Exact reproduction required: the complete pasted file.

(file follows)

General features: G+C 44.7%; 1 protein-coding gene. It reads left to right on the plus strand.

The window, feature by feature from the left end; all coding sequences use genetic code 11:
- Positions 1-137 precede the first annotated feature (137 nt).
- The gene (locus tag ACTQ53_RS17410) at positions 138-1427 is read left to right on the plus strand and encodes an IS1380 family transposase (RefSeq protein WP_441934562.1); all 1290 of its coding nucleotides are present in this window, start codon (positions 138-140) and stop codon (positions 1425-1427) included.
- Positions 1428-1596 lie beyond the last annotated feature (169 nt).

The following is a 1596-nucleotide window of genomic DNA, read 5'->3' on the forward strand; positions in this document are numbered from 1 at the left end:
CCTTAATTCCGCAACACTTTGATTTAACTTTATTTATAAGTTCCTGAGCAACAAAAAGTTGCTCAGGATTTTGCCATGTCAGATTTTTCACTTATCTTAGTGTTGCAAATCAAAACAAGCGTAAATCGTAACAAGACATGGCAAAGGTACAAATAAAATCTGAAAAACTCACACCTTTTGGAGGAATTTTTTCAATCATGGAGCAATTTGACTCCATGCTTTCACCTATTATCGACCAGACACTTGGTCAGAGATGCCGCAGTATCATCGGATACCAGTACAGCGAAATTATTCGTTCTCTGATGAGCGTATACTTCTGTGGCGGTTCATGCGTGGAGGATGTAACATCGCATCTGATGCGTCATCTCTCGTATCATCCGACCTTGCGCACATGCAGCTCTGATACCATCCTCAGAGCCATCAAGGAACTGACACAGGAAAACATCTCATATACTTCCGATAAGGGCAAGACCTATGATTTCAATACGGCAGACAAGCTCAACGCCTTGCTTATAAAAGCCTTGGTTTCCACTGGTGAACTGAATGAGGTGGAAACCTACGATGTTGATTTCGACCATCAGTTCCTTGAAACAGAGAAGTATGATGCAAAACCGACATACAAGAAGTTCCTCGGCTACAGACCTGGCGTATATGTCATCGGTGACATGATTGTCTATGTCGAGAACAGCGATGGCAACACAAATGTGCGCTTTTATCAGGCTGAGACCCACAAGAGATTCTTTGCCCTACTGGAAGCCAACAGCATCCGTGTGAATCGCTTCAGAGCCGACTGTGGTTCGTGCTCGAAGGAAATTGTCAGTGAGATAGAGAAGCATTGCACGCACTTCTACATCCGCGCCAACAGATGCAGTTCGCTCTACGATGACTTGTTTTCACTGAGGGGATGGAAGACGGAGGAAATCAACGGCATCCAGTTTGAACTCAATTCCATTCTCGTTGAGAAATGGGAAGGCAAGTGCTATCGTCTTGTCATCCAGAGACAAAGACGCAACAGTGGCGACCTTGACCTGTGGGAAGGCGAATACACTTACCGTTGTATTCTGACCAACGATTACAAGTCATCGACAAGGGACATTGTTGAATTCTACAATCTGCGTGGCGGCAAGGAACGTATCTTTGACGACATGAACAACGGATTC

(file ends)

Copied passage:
General features: G+C 44.7%; 1 protein-coding gene. It reads left to right on the plus strand.

The window, feature by feature from the left end; all coding sequences use genetic code 11:
- Positions 1-137 precede the first annotated feature (137 nt).
- The gene (locus tag ACTQ53_RS17410) at positions 138-1427 is read left to right on the plus strand and encodes an IS1380 family transposase (RefSeq protein WP_441934562.1); all 1290 of its coding nucleotides are present in this window, start codon (positions 138-140) and stop codon (positions 1425-1427) included.
- Positions 1428-1596 lie beyond the last annotated feature (169 nt).

The following is a 1596-nucleotide window of genomic DNA, read 5'->3' on the forward strand; positions in this document are numbered from 1 at the left end:
CCTTAATTCCGCAACACTTTGATTTAACTTTATTTATAAGTTCCTGAGCAACAAAAAGTTGCTCAGGATTTTGCCATGTCAGATTTTTCACTTATCTTAGTGTTGCAAATCAAAACAAGCGTAAATCGTAACAAGACATGGCAAAGGTACAAATAAAATCTGAAAAACTCACACCTTTTGGAGGAATTTTTTCAATCATGGAGCAATTTGACTCCATGCTTTCACCTATTATCGACCAGACACTTGGTCAGAGATGCCGCAGTATCATCGGATACCAGTACAGCGAAATTATTCGTTCTCTGATGAGCGTATACTTCTGTGGCGGTTCATGCGTGGAGGATGTAACATCGCATCTGATGCGTCATCTCTCGTATCATCCGACCTTGCGCACATGCAGCTCTGATACCATCCTCAGAGCCATCAAGGAACTGACACAGGAAAACATCTCATATACTTCCGATAAGGGCAAGACCTATGATTTCAATACGGCAGACAAGCTCAACGCCTTGCTTATAAAAGCCTTGGTTTCCACTGGTGAACTGAATGAGGTGGAAACCTACGATGTTGATTTCGACCATCAGTTCCTTGAAACAGAGAAGTATGATGCAAAACCGACATACAAGAAGTTCCTCGGCTACAGACCTGGCGTATATGTCATCGGTGACATGATTGTCTATGTCGAGAACAGCGATGGCAACACAAATGTGCGCTTTTATCAGGCTGAGACCCACAAGAGATTCTTTGCCCTACTGGAAGCCAACAGCATCCGTGTGAATCGCTTCAGAGCCGACTGTGGTTCGTGCTCGAAGGAAATTGTCAGTGAGATAGAGAAGCATTGCACGCACTTCTACATCCGCGCCAACAGATGCAGTTCGCTCTACGATGACTTGTTTTCACTGAGGGGATGGAAGACGGAGGAAATCAACGGCATCCAGTTTGAACTCAATTCCATTCTCGTTGAGAAATGGGAAGGCAAGTGCTATCGTCTTGTCATCCAGAGACAAAGACGCAACAGTGGCGACCTTGACCTGTGGGAAGGCGAATACACTTACCGTTGTATTCTGACCAACGATTACAAGTCATCGACAAGGGACATTGTTGAATTCTACAATCTGCGTGGCGGCAAGGAACGTATCTTTGACGACATGAACAACGGATTC